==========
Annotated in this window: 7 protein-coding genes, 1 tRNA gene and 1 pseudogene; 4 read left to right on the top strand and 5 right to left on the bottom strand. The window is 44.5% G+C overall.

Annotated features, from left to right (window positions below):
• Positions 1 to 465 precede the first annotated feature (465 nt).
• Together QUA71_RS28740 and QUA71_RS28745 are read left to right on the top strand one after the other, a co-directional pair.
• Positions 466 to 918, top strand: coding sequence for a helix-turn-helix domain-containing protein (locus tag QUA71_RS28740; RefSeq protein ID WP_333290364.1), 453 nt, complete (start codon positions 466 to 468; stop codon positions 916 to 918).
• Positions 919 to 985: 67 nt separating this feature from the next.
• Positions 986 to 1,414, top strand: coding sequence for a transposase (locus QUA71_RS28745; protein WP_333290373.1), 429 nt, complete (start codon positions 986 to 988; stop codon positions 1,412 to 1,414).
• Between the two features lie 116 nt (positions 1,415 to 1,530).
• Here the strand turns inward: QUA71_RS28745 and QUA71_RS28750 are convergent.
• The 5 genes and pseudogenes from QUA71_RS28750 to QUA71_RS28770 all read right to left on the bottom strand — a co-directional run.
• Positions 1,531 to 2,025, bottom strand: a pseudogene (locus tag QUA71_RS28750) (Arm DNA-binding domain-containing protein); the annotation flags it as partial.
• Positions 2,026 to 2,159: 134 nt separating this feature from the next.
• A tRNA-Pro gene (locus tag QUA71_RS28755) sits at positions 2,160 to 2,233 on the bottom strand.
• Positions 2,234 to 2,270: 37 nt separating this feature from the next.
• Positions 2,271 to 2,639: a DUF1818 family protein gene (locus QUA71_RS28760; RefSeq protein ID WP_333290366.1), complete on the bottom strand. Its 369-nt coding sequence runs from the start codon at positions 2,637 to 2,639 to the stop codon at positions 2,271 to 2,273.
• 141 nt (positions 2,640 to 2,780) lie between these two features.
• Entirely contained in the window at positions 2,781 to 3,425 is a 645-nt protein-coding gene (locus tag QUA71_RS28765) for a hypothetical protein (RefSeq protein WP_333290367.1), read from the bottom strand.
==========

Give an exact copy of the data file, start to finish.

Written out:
Annotated in this window: 7 protein-coding genes, 1 tRNA gene and 1 pseudogene; 4 read left to right on the top strand and 5 right to left on the bottom strand. The window is 44.5% G+C overall.

Annotated features, from left to right (window positions below):
• Positions 1 to 465 precede the first annotated feature (465 nt).
• Together QUA71_RS28740 and QUA71_RS28745 are read left to right on the top strand one after the other, a co-directional pair.
• Positions 466 to 918, top strand: coding sequence for a helix-turn-helix domain-containing protein (locus tag QUA71_RS28740; RefSeq protein ID WP_333290364.1), 453 nt, complete (start codon positions 466 to 468; stop codon positions 916 to 918).
• Positions 919 to 985: 67 nt separating this feature from the next.
• Positions 986 to 1,414, top strand: coding sequence for a transposase (locus QUA71_RS28745; protein WP_333290373.1), 429 nt, complete (start codon positions 986 to 988; stop codon positions 1,412 to 1,414).
• Between the two features lie 116 nt (positions 1,415 to 1,530).
• Here the strand turns inward: QUA71_RS28745 and QUA71_RS28750 are convergent.
• The 5 genes and pseudogenes from QUA71_RS28750 to QUA71_RS28770 all read right to left on the bottom strand — a co-directional run.
• Positions 1,531 to 2,025, bottom strand: a pseudogene (locus tag QUA71_RS28750) (Arm DNA-binding domain-containing protein); the annotation flags it as partial.
• Positions 2,026 to 2,159: 134 nt separating this feature from the next.
• A tRNA-Pro gene (locus tag QUA71_RS28755) sits at positions 2,160 to 2,233 on the bottom strand.
• Positions 2,234 to 2,270: 37 nt separating this feature from the next.
• Positions 2,271 to 2,639: a DUF1818 family protein gene (locus QUA71_RS28760; RefSeq protein ID WP_333290366.1), complete on the bottom strand. Its 369-nt coding sequence runs from the start codon at positions 2,637 to 2,639 to the stop codon at positions 2,271 to 2,273.
• 141 nt (positions 2,640 to 2,780) lie between these two features.
• Entirely contained in the window at positions 2,781 to 3,425 is a 645-nt protein-coding gene (locus tag QUA71_RS28765) for a hypothetical protein (RefSeq protein WP_333290367.1), read from the bottom strand.